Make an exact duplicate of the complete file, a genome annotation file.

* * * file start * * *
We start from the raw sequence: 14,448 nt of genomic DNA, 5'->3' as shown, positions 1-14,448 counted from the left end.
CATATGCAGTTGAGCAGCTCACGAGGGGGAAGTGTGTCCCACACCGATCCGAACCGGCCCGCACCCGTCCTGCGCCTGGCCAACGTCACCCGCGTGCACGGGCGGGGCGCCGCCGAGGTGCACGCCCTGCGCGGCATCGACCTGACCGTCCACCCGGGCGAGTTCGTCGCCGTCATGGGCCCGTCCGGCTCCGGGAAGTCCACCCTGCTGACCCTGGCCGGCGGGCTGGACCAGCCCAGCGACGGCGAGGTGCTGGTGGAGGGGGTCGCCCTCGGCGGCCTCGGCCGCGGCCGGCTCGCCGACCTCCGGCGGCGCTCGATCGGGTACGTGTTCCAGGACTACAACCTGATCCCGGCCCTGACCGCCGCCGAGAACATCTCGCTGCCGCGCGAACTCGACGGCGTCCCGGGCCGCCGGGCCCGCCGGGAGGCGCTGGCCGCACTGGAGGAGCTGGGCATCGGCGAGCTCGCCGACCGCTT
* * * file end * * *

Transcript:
We start from the raw sequence: 14,448 nt of genomic DNA, 5'->3' as shown, positions 1-14,448 counted from the left end.
CATATGCAGTTGAGCAGCTCACGAGGGGGAAGTGTGTCCCACACCGATCCGAACCGGCCCGCACCCGTCCTGCGCCTGGCCAACGTCACCCGCGTGCACGGGCGGGGCGCCGCCGAGGTGCACGCCCTGCGCGGCATCGACCTGACCGTCCACCCGGGCGAGTTCGTCGCCGTCATGGGCCCGTCCGGCTCCGGGAAGTCCACCCTGCTGACCCTGGCCGGCGGGCTGGACCAGCCCAGCGACGGCGAGGTGCTGGTGGAGGGGGTCGCCCTCGGCGGCCTCGGCCGCGGCCGGCTCGCCGACCTCCGGCGGCGCTCGATCGGGTACGTGTTCCAGGACTACAACCTGATCCCGGCCCTGACCGCCGCCGAGAACATCTCGCTGCCGCGCGAACTCGACGGCGTCCCGGGCCGCCGGGCCCGCCGGGAGGCGCTGGCCGCACTGGAGGAGCTGGGCATCGGCGAGCTCGCCGACCGCTT